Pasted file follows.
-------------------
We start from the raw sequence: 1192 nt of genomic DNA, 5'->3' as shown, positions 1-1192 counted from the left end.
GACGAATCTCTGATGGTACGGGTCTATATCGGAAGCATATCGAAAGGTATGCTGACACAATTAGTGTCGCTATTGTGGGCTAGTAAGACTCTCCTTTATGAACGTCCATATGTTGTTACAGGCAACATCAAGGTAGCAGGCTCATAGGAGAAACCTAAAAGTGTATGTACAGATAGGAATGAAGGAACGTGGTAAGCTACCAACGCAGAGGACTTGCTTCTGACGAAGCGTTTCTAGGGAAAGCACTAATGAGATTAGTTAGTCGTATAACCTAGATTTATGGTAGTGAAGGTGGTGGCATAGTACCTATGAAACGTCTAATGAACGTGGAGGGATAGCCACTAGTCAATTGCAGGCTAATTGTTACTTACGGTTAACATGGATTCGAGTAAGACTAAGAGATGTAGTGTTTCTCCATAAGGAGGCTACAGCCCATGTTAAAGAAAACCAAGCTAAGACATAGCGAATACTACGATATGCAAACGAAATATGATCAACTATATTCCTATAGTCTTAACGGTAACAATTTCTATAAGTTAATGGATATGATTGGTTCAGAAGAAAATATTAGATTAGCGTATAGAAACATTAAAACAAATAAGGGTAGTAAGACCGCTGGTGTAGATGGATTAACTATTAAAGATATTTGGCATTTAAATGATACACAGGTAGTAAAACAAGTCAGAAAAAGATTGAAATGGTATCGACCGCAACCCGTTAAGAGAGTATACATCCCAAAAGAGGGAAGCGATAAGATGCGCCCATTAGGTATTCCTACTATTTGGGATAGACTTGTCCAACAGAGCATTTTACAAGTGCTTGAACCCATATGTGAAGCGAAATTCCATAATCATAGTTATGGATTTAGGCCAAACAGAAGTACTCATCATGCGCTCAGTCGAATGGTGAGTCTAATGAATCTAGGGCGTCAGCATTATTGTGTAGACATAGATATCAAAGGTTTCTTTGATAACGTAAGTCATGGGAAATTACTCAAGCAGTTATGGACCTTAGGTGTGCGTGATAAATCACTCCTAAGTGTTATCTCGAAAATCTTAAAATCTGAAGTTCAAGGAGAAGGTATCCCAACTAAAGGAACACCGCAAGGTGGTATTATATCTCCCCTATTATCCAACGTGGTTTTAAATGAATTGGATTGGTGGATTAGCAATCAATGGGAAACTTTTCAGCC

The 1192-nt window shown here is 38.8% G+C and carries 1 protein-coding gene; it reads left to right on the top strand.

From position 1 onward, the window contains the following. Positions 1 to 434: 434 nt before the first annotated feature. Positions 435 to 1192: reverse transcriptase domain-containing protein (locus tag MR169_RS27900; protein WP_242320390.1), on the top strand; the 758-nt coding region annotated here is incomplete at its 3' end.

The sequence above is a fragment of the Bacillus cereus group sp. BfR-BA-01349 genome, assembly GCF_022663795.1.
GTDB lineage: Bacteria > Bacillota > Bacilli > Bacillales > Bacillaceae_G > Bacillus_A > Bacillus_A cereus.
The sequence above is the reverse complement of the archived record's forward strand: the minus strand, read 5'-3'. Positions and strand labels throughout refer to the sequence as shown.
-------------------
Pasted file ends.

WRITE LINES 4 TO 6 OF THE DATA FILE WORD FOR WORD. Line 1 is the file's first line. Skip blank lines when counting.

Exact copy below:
From position 1 onward, the window contains the following. Positions 1 to 434: 434 nt before the first annotated feature. Positions 435 to 1192: reverse transcriptase domain-containing protein (locus tag MR169_RS27900; protein WP_242320390.1), on the top strand; the 758-nt coding region annotated here is incomplete at its 3' end.

The sequence above is a fragment of the Bacillus cereus group sp. BfR-BA-01349 genome, assembly GCF_022663795.1.
GTDB lineage: Bacteria > Bacillota > Bacilli > Bacillales > Bacillaceae_G > Bacillus_A > Bacillus_A cereus.